Hi Raffi,

Interesting...  A couple of quick questions:

*1)* Will the redirect from t.co -> domain.com be a 301 Moved Permanently or
a 302 Found response?

*2)* Will the t.co URL redirect point to the URL in the original tweet, or
will it point to the ultimate resolved URL?

I.e., if I post "Check out my site at http://bit.ly/abcd"; where
bit.ly/abcdredirects to
domain.com, and the resultant tweet becomes "Check out my site at
http://t.co/abcd";, will the t.co URL redirect like this:

  a) t.co/abcd -> domain.com

Or like this:

  b) t.co/abcd -> bit.ly/abcd -> domain.com

*3)* In the above scenario, will the 'display_url' contain '
http://bit.ly/abcd' or 'http://domain.com'?

*4)* Why redirect all URLs, btw?  Why not just redirect the malicious ones?



On Tue, Jun 8, 2010 at 3:57 PM, Raffi Krikorian <ra...@twitter.com> wrote:

> hi all.
> twitter has been wrapping links in e-mailed DMs for a couple months 
> now<http://bit.ly/twttldmemail>.
> with that feature, we're trying to protect users against phishing and other
> malicious attacks. the way that we're doing this is that any URL that comes
> through in a DM gets currently wrapped with a twt.tl URL -- if the URL
> turns out to be malicious, Twitter can simply shut it down, and whoever
> follows that link will be presented with a page that warns them of
> potentially malicious content. in a few weeks, we're going to start slowly
> enabling this throughout the API for all statuses as well, but instead of
> twt.tl, we will be using t.co.
> practically, any tweet that is sent through statuses/update that has a
> link on it will have the link automatically converted to a t.co link on
> its way through the Twitter platform. if you fetch any tweet created after
> this change goes live, then its text field will have all its links
> automatically wrapped with t.co links. when a user clicks on that link,
> Twitter will redirect them to the original URL after first confirming with
> our database that that URL is not malicious.  on top of the end-user
> benefit, we hope to eventually provide all developers with aggregate usage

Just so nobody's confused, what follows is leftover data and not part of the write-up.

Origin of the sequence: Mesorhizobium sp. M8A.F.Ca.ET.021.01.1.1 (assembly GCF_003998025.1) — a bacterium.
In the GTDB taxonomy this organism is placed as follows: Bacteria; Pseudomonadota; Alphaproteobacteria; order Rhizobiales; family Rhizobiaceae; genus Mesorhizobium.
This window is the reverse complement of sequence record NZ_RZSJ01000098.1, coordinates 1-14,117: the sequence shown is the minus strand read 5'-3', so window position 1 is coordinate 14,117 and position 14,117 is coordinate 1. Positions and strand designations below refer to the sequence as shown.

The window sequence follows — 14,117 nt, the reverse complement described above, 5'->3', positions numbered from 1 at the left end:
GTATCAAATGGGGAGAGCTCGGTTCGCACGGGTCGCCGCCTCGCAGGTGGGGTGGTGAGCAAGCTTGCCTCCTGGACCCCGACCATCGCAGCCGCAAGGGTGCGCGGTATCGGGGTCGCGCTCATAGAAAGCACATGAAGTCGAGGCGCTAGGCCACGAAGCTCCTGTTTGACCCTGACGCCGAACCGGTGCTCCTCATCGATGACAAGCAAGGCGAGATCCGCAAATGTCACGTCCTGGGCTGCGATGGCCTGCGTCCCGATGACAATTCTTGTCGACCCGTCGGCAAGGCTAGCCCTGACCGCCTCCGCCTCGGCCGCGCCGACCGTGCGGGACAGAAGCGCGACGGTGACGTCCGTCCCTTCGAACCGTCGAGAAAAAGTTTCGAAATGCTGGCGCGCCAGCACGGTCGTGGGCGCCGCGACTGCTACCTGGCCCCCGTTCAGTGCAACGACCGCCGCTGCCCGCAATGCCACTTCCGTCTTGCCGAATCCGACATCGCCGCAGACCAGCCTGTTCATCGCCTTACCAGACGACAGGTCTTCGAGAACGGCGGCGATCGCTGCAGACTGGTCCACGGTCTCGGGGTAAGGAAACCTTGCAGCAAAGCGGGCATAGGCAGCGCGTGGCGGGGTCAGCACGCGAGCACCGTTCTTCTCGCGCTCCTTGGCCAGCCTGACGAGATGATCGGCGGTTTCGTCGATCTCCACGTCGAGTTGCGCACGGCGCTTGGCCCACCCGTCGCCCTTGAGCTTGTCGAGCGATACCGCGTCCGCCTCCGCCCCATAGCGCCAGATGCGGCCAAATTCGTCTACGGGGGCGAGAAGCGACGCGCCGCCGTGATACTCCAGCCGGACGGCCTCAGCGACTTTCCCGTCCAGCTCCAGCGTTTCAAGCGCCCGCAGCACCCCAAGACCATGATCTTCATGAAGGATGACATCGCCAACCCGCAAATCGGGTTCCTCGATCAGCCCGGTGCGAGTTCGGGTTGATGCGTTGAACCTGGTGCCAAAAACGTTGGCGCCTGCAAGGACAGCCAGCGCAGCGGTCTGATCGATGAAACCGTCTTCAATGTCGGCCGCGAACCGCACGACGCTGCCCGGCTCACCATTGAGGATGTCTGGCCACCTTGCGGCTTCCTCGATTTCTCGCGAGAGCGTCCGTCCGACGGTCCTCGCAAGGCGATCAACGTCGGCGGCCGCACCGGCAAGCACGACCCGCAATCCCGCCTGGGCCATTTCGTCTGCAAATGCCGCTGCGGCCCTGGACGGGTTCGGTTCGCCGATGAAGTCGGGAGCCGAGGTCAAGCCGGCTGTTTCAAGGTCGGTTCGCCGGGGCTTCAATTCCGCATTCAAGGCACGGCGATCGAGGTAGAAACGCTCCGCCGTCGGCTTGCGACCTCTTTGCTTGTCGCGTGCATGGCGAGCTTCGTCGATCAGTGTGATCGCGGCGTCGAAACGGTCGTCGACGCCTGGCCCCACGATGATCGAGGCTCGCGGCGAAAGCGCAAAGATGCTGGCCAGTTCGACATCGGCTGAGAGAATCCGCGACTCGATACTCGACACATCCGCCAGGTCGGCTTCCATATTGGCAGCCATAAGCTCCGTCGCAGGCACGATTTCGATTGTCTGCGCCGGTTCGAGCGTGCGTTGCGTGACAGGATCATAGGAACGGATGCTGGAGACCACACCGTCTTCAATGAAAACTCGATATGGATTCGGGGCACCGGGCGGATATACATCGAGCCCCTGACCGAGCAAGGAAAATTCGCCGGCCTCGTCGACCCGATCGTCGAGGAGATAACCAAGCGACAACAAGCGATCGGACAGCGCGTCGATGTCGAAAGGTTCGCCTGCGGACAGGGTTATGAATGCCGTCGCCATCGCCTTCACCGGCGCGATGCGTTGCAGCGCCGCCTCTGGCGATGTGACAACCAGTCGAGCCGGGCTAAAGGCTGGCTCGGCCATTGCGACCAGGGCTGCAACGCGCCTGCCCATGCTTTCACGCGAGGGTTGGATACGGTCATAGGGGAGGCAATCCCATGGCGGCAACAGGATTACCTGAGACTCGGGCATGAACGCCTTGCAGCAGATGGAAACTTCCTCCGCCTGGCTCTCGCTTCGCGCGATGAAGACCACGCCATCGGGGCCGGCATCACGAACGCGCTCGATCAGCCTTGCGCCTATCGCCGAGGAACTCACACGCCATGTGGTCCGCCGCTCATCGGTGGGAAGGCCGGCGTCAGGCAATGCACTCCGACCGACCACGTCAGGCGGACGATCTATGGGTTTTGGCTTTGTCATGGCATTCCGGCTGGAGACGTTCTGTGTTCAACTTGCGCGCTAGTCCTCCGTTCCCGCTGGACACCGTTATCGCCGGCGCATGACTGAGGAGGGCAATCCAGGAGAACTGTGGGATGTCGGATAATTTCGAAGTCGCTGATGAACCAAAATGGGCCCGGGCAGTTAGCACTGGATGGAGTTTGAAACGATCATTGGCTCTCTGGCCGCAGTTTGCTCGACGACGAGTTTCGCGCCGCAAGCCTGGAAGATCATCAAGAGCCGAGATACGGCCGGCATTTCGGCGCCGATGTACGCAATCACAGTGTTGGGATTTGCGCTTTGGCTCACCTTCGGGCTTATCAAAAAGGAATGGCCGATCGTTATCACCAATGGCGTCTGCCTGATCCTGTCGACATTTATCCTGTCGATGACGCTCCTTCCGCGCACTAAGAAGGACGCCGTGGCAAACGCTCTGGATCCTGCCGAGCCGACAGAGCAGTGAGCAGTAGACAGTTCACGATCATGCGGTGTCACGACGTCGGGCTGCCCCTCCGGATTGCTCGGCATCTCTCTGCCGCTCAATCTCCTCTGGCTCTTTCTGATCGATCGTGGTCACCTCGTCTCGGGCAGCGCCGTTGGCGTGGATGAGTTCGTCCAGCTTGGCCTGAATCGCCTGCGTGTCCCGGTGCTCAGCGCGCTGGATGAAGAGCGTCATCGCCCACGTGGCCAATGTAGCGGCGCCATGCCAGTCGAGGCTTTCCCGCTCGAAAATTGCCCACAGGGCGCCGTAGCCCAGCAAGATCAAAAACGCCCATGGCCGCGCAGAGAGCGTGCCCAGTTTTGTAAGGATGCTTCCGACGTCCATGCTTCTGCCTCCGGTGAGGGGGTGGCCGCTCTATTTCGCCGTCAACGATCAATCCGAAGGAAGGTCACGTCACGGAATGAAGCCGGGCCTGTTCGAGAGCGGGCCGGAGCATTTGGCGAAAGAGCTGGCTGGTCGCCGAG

> data around your applications such as the number of clicks people make on
> URLs you display (it will, of course, be in aggregate and not identifiable
> manner). additionally, we want to be able to build services and APIs that
> can make algorithmic recommendations to users based on the content they are
> consuming. gathering the data from t.co will help make these possible.
> our current plan is that no user will see a t.co URL on twitter.com but we
> still have some details to work through. the links will still be displayed
> as they were sent in, but the target of the link will be the t.co link
> instead. and, we want to provide the same ability to display original links
> to developers. we're going to use the entities attribute to make this
> possible.
> let's say i send out the following tweet: "you have to check out
> http://dev.twitter.com!";
> a returned (and truncated) status object may look like:
> {
>   "text" : "you have to check out http://t.co/s9gfk2d4!";,
>   ...
>   "user" : {
>     "screen_name" : "raffi",
>     ...
>   },
>   ...
>   "entities" : {
>     "urls" : [
>       {
>         "url" : "http://t.co/s9gfk2d4";,
>         "display_url" : "http://dev.twitter.com";,
>         "indices" : [23, 43]
>       }
>     ],
>     ...
>   },
>   ...
> }
> two things to note: the text of the returned status object doesn't have the
> original URL and instead it has a t.co URL, and the entities block now has
> a display_url attribute associated with it. what we're hoping is that with
> this data, it should be relatively easy to create a UI where you replace the
> http://t.co/s9gfk2d4 in the text with the equivalent of
> <a href="http://t.co/s9gfk2d4";>http://dev.twitter.com</a>
> this means the user would not see the t.co link, but we all can still
> provide the protection and gather data from the wrapped link. for the
> applications that don't choose to update, the t.co link will be shown (and
> the goal to protect users will be met). i just want to emphasize -- we
> really do hope that you all render the original URL, but please send the
> user through the t.co link.   if you do choose to prefetch all the URLs on
> a timeline, then, when a user actually clicks on one of the links, please
> still send him or her through t.co. We will be updating the TOS to require
> you to check t.co and register the click.
> related to this: the way the Twitter API counts characters is going to
> change ever so slightly. our 140 characters is now going to be defined as
> 140 characters after link wrapping. t.co links are of a predictable length
> -- they will always be 20 characters. after we make this live, it will be
> feasible to send in the text for a status that is greater than 140
> characters. the rule is after the link wrapping, the text transforms to 140
> characters or fewer. we'll be using the same logic that is in
> twitter-text-rb to figure out what is a URL.
> look for an update to dev.twitter.com where we'll have a best practices
> document on how to use these t.co links.
> what's the timeline?  "soon" we'll enable this on @twitterapi, @rsarver,
> @raffi, and a few other test accounts so you all have live data to play
> with.  on the timescale of weeks (to potentially a month or two), we'll roll
> this out to everybody.
> of course, if there are any questions, just feel free to direct them to
> @twitterapi!
> --
> Raffi Krikorian
> Twitter Platform Team
> http://twitter.com/raffi
> --
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> API updates via Twitter: http://twitter.com/twitterapi
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